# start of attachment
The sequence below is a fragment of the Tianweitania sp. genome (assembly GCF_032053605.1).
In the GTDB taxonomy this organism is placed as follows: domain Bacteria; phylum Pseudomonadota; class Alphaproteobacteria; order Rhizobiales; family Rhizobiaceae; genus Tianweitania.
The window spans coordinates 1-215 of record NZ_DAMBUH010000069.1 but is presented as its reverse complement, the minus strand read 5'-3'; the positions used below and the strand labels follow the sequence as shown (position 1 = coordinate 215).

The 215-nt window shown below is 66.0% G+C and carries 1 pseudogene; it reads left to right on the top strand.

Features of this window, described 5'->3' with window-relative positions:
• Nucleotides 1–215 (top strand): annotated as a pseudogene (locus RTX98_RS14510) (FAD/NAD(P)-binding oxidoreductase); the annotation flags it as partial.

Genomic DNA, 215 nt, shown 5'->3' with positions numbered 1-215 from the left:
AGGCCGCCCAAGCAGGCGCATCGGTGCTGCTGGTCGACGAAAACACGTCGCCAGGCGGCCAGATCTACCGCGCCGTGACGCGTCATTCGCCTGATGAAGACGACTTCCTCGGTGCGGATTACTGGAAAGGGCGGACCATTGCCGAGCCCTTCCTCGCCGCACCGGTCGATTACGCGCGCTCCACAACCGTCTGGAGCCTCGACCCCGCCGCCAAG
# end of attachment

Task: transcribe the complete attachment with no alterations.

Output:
The sequence below is a fragment of the Tianweitania sp. genome (assembly GCF_032053605.1).
In the GTDB taxonomy this organism is placed as follows: domain Bacteria; phylum Pseudomonadota; class Alphaproteobacteria; order Rhizobiales; family Rhizobiaceae; genus Tianweitania.
The window spans coordinates 1-215 of record NZ_DAMBUH010000069.1 but is presented as its reverse complement, the minus strand read 5'-3'; the positions used below and the strand labels follow the sequence as shown (position 1 = coordinate 215).

The 215-nt window shown below is 66.0% G+C and carries 1 pseudogene; it reads left to right on the top strand.

Features of this window, described 5'->3' with window-relative positions:
• Nucleotides 1–215 (top strand): annotated as a pseudogene (locus RTX98_RS14510) (FAD/NAD(P)-binding oxidoreductase); the annotation flags it as partial.

Genomic DNA, 215 nt, shown 5'->3' with positions numbered 1-215 from the left:
AGGCCGCCCAAGCAGGCGCATCGGTGCTGCTGGTCGACGAAAACACGTCGCCAGGCGGCCAGATCTACCGCGCCGTGACGCGTCATTCGCCTGATGAAGACGACTTCCTCGGTGCGGATTACTGGAAAGGGCGGACCATTGCCGAGCCCTTCCTCGCCGCACCGGTCGATTACGCGCGCTCCACAACCGTCTGGAGCCTCGACCCCGCCGCCAAG